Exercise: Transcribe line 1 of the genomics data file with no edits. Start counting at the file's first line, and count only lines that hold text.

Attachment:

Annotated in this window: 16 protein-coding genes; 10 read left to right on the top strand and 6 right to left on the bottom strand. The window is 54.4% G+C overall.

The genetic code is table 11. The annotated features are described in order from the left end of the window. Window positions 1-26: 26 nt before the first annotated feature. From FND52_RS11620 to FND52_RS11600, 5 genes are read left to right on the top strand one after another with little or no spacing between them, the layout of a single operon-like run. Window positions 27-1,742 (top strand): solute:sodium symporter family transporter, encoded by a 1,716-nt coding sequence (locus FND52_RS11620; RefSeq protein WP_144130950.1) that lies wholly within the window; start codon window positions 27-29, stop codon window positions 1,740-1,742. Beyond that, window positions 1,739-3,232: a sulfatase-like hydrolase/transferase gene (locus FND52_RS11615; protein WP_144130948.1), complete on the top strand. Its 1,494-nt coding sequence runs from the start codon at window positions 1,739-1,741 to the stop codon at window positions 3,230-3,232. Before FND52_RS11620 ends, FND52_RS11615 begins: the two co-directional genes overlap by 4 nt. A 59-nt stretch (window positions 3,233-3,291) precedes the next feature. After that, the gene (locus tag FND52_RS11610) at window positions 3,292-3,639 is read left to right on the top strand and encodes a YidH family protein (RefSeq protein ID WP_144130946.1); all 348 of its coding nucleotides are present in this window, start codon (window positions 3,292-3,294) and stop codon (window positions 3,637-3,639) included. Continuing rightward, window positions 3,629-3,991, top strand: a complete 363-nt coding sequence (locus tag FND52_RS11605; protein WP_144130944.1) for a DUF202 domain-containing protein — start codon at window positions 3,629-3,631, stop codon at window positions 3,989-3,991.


Annotated in this window: 16 protein-coding genes; 10 read left to right on the top strand and 6 right to left on the bottom strand. The window is 54.4% G+C overall.